DOE acquires Ormat test plant that utilizes geothermal from old oil field
A geothermal plant that adds electricity production to the output of an old oil field 35 miles north of Casper in Wyoming has been sold to the U.S. Department of Energy for an undisclosed amount by Ormat Technolgies.
Reported locally, “A geothermal plant that adds electricity production to the output of an old oil field 35 miles north of Casper has been sold to the U.S. Department of Energy for an undisclosed amount.
Ormat Technologies, of Reno, Nev., built the plant at the Teapot Dome field to prove the technical feasibility of using hot water associated with oil production to generate electricity.
The plant was designed to produce 250 kilowatts of electricity, according to the Department of Energy. It has been operating for more than a year.
“We’re taken a huge step by proving the technology works,” said Paul Thomsen, Ormat’s director for policy and business development.
“The bigger question is, are there other sites like this throughout the country that we could implement this type of project? We are still doing the market analysis on that.”
Thomsen said feasibility will be determined on a site-by-site basis. Certain operating costs avoided at the Rocky Mountain Oilfield Testing Center would be encountered at other sites.
For example, production water is ultimately discharged into a creek at the RMOTC site, but it may have to be reinjected at other sites.
Jim Nations, public relations program manager for RMOTC, said the water being extracted at the Teapot Dome field is consistently 190 degrees. The Ormat unit is designed to function with water temperatures as low as 170 degrees.
With a payoff scenario of about four years, Nations said the generation cost per kilowatt hour is 5.5 to 6 cents.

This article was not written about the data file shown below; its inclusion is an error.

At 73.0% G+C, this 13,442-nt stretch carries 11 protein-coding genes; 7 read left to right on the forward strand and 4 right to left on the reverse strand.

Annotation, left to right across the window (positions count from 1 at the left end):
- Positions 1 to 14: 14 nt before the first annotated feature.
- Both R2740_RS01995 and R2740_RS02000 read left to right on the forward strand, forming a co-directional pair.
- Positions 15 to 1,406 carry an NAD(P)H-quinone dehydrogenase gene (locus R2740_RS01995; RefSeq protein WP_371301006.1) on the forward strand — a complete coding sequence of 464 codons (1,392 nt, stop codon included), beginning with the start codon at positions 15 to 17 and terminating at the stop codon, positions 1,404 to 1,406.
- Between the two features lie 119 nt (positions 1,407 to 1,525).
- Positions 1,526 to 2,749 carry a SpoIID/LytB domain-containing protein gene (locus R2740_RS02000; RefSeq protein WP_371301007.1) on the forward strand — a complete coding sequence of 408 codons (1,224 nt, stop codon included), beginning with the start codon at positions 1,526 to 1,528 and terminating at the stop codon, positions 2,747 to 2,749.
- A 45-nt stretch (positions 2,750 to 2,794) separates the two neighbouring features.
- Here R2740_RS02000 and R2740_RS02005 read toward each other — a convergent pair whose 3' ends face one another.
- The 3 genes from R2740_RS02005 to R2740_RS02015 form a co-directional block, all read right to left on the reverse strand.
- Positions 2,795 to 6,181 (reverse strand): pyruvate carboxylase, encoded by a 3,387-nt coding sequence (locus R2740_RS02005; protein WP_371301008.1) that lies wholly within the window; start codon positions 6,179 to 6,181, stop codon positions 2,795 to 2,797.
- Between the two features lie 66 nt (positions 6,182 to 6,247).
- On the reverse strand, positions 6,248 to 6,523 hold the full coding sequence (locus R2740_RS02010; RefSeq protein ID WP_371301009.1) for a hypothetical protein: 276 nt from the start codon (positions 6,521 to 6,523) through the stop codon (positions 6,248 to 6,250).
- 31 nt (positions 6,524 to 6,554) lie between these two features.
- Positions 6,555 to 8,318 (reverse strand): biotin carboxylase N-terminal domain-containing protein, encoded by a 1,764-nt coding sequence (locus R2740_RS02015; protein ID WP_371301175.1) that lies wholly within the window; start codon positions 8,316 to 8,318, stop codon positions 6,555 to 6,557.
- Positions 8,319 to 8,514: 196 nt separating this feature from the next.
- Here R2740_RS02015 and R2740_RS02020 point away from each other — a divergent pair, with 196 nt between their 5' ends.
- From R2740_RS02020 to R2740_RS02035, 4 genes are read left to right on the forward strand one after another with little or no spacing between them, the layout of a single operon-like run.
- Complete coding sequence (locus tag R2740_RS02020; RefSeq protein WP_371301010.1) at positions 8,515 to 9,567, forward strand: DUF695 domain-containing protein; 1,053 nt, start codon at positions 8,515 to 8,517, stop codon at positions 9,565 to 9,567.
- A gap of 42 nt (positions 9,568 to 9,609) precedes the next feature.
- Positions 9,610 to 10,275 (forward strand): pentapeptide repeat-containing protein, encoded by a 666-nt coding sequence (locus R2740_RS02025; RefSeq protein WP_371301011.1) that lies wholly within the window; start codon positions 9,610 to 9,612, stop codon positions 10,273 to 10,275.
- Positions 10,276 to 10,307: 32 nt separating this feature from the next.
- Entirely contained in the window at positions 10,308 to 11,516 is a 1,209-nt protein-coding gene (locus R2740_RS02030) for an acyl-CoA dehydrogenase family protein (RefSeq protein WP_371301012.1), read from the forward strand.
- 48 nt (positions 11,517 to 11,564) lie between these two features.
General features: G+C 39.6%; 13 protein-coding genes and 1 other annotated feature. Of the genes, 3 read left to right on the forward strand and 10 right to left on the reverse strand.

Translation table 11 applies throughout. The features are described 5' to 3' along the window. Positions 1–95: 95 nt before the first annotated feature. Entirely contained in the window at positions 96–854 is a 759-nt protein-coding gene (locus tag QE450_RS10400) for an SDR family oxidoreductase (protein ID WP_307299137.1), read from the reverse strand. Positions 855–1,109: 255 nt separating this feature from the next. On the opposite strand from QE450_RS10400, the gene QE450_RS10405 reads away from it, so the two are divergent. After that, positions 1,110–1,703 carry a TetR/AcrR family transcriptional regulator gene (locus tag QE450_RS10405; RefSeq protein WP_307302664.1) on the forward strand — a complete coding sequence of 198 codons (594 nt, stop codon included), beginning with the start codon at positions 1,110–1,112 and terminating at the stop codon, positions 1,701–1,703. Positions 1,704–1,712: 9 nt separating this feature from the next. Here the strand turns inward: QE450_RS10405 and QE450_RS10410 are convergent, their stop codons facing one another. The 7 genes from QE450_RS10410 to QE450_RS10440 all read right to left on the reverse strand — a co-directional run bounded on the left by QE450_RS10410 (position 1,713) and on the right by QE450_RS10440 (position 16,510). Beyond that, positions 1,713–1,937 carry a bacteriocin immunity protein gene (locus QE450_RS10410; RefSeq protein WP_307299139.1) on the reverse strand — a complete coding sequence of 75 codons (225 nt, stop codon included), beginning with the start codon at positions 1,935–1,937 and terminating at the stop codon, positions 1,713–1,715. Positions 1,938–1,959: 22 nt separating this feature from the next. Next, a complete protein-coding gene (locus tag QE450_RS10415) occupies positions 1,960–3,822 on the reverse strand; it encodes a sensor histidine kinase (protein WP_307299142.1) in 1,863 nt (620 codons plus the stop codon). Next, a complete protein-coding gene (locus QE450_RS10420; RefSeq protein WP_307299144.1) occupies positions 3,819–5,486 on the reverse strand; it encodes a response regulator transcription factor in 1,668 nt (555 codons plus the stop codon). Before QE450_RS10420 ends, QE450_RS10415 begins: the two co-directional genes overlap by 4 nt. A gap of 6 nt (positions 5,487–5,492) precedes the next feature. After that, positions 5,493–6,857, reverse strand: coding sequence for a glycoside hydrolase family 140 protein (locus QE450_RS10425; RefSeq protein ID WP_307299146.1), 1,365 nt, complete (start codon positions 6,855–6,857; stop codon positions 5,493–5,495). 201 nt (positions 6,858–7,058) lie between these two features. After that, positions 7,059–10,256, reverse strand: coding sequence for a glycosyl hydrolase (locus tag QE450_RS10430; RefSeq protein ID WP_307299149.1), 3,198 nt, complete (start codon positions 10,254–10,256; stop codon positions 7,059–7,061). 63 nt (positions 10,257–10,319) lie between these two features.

According to the U.S. Energy Information Administration, the average retail price of electricity in Wyoming is 5.29 cents, which ranks lowest in the United States.
Nations said the Ormat process holds promise for older oil fields. Because there is less reservoir pressure in such fields, more electricity is required for pumps and motors to extract the remaining oil.
At this point, it is not possible to say to what extent the Ormat plant will offset power consumption at Teapot Dome.
“Because this is a test to evaluate the overall operation, we’ve done hardware modifications and also had some water volume issues,” Nations said. “It is in an operating oil field, and we’re learning as we go.”
The federal government plans to continue the Ormat test started a year ago for another two years and to collect more information related to long-term durability of the unit and also to acquire additional operational knowledge of the plant.
Acquisition of the Ormat unit is part of a collaboration between DOE’s offices of Fossil Energy and Energy Efficiency and Renewable Energy.”
Source: Billings Gazette